Pueblo Grande Museum
An Ancient 1,500 Year Old Hohokam Village
At the center of the hustle and flow that drives modern day Phoenix, AZ lies the quiet serenity of the Pueblo Grande Museum, a reflective example of an entire culture that has vanished from our midst. Founded on the site of a 1,500 year old Hohokam village, Pueblo Grande Museum seeks to preserve and enhance the public's awareness of Native American peoples and inhabitants of the Southwest, with a primary emphasis on the Hohokam people. Highlighting some of the finest examples of early southwestern engineering and innovation, the Pueblo Grande Museum and Archaeological Park is a must-see destination for anyone interested in how the west has transformed from ancient cultures to modern life.
The Preservation Dream Becomes Reality
Pueblo Grande Museum began as one man's dream to protect the Salt River Valley from complete annihilation following years of development and over-farming. In 1924 Thomas Armstrong purchased the platform mound that is the center of the Museum ruins and the surrounding three acres before donating the land to the City of Phoenix. At the same time, city officials were convinced to buy an additional ten acres around the platform mound that contained well preserved remnants of an aqueduct and canal irrigation system that serviced the entire area. Known as the Park of the Four Waters, the irrigation canals were vital to the early development of the area and demonstrated advanced engineering techniques. The remnants of these canals continue to impress visitors today as people observe first hand their innovative design. Throughout the years additional land was acquired by the City and now the Pueblo Grande Museum park site encompasses a full 102 acres dedicated to preserving the Hohokam ruins, as well as providing interpretative programs, museum lectures, and archaeological study. Unlike the Hohokam ruins at nearby Casa Grande Ruins National Monument, Pueblo Grande Museum and Archaeological Park is not a federal park and remains one of the few City-owned archaeological sites in the country.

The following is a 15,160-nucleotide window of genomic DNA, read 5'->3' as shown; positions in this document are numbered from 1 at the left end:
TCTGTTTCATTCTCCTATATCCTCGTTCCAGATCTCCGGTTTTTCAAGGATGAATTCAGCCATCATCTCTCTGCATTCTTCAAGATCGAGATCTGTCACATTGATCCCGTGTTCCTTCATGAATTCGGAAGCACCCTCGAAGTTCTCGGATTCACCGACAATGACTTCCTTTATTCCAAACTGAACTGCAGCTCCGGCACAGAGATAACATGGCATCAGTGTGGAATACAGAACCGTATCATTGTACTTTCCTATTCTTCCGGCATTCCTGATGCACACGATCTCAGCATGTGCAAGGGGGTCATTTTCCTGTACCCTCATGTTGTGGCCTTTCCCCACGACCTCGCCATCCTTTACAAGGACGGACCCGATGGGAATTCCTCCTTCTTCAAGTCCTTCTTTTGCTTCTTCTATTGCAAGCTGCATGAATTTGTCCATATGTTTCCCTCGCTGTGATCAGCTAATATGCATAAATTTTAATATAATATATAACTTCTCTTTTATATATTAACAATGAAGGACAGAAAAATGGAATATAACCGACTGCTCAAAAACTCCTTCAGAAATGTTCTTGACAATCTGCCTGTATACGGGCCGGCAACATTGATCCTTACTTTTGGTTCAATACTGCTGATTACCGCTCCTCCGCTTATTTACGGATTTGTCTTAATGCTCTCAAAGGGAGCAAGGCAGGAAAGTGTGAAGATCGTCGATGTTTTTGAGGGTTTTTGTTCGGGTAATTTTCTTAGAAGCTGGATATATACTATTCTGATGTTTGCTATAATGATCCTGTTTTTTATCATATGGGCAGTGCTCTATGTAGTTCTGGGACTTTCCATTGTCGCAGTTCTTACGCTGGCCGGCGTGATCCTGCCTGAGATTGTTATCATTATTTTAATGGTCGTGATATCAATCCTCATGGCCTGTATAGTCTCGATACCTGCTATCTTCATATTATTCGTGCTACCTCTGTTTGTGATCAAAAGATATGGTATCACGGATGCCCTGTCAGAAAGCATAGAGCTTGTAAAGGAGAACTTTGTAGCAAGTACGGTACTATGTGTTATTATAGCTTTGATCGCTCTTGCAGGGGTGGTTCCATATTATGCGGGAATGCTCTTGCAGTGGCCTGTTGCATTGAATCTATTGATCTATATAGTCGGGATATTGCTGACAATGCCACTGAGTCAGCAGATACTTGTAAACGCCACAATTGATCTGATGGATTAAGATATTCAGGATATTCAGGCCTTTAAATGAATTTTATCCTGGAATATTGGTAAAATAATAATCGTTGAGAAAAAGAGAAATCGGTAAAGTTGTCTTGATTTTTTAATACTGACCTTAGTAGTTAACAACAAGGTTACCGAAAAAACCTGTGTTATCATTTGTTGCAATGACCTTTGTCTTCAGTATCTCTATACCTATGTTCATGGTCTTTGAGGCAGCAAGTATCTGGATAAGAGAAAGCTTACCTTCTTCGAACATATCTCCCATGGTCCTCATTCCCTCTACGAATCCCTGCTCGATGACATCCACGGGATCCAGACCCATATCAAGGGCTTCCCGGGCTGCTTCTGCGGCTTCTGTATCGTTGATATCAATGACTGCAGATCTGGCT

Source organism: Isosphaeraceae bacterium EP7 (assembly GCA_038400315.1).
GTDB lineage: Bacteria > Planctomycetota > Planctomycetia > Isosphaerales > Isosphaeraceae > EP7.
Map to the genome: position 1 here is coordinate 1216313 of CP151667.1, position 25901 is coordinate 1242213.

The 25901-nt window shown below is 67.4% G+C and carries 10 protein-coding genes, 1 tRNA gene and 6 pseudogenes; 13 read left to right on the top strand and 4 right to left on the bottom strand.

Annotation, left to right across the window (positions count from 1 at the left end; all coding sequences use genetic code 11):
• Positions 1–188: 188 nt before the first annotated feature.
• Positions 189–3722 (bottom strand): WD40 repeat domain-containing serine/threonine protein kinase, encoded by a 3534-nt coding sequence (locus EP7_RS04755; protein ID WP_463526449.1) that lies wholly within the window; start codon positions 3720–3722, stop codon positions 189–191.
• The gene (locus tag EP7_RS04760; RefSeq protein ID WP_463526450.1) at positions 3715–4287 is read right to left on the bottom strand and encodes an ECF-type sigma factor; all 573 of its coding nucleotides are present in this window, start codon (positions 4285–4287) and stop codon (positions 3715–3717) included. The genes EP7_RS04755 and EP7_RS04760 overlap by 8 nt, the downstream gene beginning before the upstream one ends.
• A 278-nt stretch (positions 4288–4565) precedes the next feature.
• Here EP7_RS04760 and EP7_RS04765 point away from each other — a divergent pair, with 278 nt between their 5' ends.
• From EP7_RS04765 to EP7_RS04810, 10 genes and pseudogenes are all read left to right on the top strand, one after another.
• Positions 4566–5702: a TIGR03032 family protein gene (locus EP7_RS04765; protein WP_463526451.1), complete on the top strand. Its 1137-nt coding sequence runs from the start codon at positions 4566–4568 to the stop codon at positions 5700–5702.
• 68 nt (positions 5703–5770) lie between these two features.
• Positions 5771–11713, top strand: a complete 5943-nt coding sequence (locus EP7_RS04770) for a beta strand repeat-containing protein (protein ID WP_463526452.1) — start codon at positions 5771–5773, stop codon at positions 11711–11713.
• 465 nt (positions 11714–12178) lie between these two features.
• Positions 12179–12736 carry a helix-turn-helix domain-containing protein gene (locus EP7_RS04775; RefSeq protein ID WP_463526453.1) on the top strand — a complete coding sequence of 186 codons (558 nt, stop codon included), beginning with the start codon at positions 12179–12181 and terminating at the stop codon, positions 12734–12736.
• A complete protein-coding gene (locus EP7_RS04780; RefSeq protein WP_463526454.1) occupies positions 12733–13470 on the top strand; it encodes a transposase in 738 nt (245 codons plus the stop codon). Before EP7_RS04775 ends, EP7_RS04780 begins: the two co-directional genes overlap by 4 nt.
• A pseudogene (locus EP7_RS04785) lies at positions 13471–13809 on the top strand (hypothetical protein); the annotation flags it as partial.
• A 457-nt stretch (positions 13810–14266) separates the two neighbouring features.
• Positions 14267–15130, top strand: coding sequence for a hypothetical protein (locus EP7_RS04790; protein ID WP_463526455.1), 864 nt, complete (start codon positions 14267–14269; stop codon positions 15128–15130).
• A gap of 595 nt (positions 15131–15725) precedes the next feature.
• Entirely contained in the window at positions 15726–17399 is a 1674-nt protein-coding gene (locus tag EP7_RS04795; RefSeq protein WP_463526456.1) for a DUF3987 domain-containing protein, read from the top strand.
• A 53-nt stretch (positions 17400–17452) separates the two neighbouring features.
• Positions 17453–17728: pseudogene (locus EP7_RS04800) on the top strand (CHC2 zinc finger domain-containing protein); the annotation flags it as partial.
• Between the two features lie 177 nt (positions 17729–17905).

A mixture of authentic ruins and replica buildings, the Pueblo Grande Museum and Archaeological Park serves to educate and inspire visitors with lessons from the ancient Hohokam. While their irrigation system was advanced for their time, they also were creative artists well known for their beautiful tapestries and intricate jewelry designs. Several on-going exhibits at the Museum delight visitors with images of life in the village and examples of actual pottery, jewelry and textiles. Examples of artwork from other native people are also on display, particularly those of other Salt River Valley inhabitants such as the Pima and Maricopa peoples.
Trail of Ruins
Visitors to the Museum can explore the 800 year old platform mound, believed to be the center of Hohokam community life, stroll past an excavated ballcourt, and stand in wonder at the site of the canals, an engineering marvel for the Hohokam's time. Also along the ruin trail are replicas of actual Hohokam houses, giving visitors the surreal sense of walking through history, standing where Hohokam people stood, breathing where Hohokam people breathed, looking up at the Hohokam people's sky.
Something for Everyone
A visit to the Pueblo Grande Museum would not be complete without a stop at the Museum Store. Operated by the Museum Auxiliary, the Museum Store is more than just a gift shop. Home to authentic, one-of-a-kind works of art, jewelry and pottery, guests can also pick up books and CD's on the museum's various exhibits. And yes, for those looking for that commemorative t-shirt, they can also be found at the Museum Store.
Getting to Pueblo Grande
Pueblo Grand Museum is open Monday-Saturday from 9:00 AM to 4:45 PM and Sunday from 1:00 PM to 4:45 PM. From May through September, the Museum is closed on Sunday and Monday. Admission to the park grounds is $5.00 for adults, $4.00 for seniors (55+), $3.00 for children (6-17) and free for children 5 and under. Parking is free. Pack up the kids, bring a picnic lunch and head to the heart of the city for an adventure that will take you back into ancient Native American history.
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Pueblo Grande Museum